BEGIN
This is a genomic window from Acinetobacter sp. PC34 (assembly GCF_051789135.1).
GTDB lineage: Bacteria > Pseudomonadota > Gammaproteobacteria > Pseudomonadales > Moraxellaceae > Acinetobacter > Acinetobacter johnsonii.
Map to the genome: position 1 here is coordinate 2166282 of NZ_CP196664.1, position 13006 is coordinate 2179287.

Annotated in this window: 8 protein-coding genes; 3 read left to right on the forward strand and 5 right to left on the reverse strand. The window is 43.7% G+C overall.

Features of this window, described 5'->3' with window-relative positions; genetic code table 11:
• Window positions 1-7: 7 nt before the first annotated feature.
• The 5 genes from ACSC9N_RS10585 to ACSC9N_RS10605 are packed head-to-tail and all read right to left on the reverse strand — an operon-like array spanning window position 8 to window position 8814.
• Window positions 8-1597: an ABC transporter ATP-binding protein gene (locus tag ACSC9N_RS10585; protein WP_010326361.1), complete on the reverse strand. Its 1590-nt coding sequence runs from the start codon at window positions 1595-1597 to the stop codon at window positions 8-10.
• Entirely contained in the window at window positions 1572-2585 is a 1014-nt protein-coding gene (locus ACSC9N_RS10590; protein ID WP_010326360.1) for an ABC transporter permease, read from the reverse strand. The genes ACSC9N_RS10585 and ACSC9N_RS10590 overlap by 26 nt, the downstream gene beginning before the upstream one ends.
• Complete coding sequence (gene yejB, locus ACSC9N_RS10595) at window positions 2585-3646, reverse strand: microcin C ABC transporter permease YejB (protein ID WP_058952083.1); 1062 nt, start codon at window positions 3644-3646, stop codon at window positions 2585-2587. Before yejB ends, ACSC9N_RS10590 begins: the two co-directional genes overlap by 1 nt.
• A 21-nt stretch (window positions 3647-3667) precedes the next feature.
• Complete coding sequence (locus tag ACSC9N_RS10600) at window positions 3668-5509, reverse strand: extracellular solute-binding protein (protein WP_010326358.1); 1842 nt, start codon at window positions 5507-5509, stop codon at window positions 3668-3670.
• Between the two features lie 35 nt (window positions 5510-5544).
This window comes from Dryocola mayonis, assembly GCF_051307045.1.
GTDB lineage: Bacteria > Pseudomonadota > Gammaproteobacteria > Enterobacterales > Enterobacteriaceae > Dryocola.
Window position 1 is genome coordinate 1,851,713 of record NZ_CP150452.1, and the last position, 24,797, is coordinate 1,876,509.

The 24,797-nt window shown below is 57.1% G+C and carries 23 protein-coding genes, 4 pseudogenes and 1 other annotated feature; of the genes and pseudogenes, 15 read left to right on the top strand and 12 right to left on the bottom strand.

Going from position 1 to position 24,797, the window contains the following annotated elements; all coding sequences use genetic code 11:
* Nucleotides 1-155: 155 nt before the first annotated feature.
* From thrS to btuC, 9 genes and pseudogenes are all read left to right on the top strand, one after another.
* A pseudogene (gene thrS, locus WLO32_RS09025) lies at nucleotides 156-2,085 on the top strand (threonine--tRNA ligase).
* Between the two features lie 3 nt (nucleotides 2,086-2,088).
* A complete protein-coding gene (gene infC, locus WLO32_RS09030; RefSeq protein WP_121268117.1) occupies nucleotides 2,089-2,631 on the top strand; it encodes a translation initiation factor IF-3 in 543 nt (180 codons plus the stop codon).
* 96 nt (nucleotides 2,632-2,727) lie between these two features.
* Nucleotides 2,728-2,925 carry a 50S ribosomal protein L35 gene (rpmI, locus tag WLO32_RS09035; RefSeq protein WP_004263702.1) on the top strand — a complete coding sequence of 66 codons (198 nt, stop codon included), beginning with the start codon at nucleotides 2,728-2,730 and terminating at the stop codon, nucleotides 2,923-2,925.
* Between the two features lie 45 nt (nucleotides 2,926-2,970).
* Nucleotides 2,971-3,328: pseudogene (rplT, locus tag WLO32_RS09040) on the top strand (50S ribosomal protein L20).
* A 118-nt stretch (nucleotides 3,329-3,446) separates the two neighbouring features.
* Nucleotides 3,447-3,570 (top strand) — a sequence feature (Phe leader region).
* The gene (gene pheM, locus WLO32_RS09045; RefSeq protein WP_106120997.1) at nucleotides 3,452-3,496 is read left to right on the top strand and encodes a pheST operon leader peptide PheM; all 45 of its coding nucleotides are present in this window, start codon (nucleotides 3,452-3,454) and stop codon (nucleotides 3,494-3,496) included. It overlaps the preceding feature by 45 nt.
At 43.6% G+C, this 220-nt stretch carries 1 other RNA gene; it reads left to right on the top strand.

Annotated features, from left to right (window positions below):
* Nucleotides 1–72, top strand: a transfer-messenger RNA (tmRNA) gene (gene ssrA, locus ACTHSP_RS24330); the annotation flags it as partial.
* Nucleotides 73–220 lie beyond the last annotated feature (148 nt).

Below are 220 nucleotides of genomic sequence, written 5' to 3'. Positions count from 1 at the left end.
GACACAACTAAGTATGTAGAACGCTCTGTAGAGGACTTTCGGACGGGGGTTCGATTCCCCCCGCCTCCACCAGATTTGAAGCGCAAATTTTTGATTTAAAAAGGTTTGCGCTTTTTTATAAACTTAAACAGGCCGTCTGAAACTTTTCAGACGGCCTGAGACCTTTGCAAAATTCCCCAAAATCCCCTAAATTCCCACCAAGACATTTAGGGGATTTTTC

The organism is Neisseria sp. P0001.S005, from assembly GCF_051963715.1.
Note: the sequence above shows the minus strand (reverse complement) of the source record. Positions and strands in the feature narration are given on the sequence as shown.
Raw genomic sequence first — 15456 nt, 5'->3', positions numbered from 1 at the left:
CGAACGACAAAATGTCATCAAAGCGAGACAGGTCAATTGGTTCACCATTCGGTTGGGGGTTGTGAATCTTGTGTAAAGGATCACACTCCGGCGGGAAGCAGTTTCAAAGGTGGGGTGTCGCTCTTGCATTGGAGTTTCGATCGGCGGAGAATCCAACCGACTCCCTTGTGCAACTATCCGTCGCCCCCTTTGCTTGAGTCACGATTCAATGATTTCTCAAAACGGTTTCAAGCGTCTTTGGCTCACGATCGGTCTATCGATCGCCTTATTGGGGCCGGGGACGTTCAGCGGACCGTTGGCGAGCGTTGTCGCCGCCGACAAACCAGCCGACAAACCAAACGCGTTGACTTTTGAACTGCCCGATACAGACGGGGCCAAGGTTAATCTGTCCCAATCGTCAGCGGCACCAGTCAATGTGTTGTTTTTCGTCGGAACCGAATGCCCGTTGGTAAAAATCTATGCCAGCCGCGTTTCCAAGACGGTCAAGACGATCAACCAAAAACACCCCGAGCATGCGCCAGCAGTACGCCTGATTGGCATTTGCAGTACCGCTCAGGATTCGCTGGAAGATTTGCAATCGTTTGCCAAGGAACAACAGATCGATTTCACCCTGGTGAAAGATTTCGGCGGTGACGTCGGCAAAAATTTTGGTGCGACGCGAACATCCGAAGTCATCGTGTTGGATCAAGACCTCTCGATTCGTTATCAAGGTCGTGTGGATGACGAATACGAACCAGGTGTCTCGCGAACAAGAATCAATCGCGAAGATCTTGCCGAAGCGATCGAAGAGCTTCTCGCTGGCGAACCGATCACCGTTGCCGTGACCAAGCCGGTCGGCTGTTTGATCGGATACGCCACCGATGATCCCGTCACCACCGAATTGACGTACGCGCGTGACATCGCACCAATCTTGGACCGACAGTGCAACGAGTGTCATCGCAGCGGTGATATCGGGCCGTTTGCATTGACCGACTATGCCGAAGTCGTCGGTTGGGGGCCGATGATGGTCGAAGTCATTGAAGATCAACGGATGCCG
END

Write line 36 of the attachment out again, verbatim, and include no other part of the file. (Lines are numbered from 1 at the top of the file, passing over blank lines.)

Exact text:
GACACAACTAAGTATGTAGAACGCTCTGTAGAGGACTTTCGGACGGGGGTTCGATTCCCCCCGCCTCCACCAGATTTGAAGCGCAAATTTTTGATTTAAAAAGGTTTGCGCTTTTTTATAAACTTAAACAGGCCGTCTGAAACTTTTCAGACGGCCTGAGACCTTTGCAAAATTCCCCAAAATCCCCTAAATTCCCACCAAGACATTTAGGGGATTTTTC